Clutches and transmissions: Halfway house06 September 2019

Only Scania offers a compromise when choosing between manual and automated transmissions in heavy goods vehicles, finds Kevin Swallow

Leading the resistance to the charms of automated transmissions is bulk transport and construction. A close look at heavy market leader DAF’s 2018 sales by axle combinations shows a take up of one manual transmission in eight trucks using 6x4, 8x4 and 8x2 rigids plus 6x2 and 6x4 tractor units. That is almost double the brand’s average ratio of manual to automatics across heavy goods vehicles of 26t-44t gross vehicle weight (gvw).

In explaining the figures, James Turner, product marketing manager, says the manual gearbox remains a choice for the traditionalist and for those looking for absolute maximum control, especially when manoeuvring in tight locations. He adds: “The manual works particularly well for construction and the fuel delivery logistics sector, but we are also surprised to also see strong take-up from operators like international hauliers, where slow speed manoeuvring in very tight locations such as ferries is a common occurrence.”

Anthony and Barry McGuinness agree. Together they run the family business, McGuinness Feeds in Preston. Space, both on the truck and trailer and where they load, is at a premium. Barry McGuinness says that specification for his DAF XF 6x2 tractor units and trailers is as much about getting the right size to maximise volume than gross out at 44 tonnes gvw. He adds: “A lot of these mills are Victorian, so we are trying to get the truck and trailer into loading bays that were originally designed around a horse and cart,” he says, “and to do the job we prefer manual gearboxes.”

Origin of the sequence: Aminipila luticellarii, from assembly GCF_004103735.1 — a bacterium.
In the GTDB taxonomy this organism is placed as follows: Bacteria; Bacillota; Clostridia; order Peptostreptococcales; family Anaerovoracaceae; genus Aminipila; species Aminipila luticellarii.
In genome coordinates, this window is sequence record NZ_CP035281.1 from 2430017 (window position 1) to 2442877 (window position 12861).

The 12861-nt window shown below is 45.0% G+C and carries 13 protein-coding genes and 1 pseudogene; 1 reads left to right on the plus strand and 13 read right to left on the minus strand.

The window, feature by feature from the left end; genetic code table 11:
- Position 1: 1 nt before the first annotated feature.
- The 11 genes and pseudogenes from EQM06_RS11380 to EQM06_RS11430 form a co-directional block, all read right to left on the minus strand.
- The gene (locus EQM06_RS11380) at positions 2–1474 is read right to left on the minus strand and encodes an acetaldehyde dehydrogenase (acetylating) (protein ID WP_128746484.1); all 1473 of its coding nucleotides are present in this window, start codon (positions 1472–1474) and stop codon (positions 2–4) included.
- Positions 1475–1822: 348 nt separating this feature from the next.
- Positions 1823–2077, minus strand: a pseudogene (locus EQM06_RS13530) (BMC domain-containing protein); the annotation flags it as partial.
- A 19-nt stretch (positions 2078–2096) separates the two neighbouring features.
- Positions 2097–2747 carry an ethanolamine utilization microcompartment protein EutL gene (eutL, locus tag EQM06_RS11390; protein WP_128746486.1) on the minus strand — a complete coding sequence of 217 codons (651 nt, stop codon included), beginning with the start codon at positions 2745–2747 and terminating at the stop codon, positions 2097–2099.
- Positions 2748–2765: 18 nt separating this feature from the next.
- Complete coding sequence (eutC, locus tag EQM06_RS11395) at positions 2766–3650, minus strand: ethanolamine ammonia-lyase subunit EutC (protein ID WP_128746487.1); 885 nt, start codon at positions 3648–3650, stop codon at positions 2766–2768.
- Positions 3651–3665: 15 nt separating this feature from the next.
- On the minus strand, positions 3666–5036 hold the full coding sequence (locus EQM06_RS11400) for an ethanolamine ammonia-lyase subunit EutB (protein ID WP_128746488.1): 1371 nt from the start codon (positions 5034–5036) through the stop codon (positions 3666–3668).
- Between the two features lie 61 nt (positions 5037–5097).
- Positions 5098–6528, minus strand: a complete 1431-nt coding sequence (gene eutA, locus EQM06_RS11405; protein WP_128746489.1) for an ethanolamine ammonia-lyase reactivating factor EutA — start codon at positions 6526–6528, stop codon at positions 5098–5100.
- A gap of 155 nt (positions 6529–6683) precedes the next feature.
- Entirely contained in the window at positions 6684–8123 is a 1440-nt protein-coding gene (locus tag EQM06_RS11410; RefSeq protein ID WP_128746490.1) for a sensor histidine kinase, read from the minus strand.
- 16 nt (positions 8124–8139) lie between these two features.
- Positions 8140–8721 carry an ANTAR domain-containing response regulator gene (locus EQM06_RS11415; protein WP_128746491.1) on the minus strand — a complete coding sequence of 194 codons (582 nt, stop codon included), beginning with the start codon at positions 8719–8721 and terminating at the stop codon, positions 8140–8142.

He continues: “When we are loading at the mills, the wheat feed is put through chutes, spouts, conveyors or direct gravity feed from the bins and hoppers. To get the full load, the truck needs to edge small distances forwards and backwards.” Some of the early auto boxes weren’t good enough for the job, Anthony explains, and they have tried the more updated versions as well. He adds: “In auto it took too long to adjust; with the clutch the driver can do it quickly. And when the truck has to reverse up the ramp in an auto, the drivers don’t have the same control as they do with a manual.”


However, they are now in the minority. Even in construction and bulk transport, most customers are specifying DAF’s version of the ZF automated gearbox, the Traxon transmission.

And many other truck manufacturers now lead this horse to water. Mercedes-Benz with its Arocs and Renault Trucks’ Range C made automated gearboxes part of their 8x4 standard default specifications. Volvo Trucks has gone one step further; for the past two years there has been no manual available for its heavy truck range, only a six-speed manual for the FL and nine-speed range change for FE.

A spokesman for the case of the automatics could be Ronnie McGrouther, transport manager of Thompson’s of Prudhoe, in County Durham, which delivers services and materials to the construction industry, demolition, land reclamation, property and recycling. His fleet, a mix of Scania and Volvo, all have one thing in common: the automated transmission. McGrouther hasn’t bought a truck with a manual since 2006. He explains: “With an automated transmission you are more or less guaranteed 450,000 to 600,000km with a single clutch. It takes away the pain and the cost. You cannot even predict how long a clutch in a manual will last, because it is down to the driver. With more younger people coming into the industry, many have never even driven a manual. You could spend your life educating them on how to use it.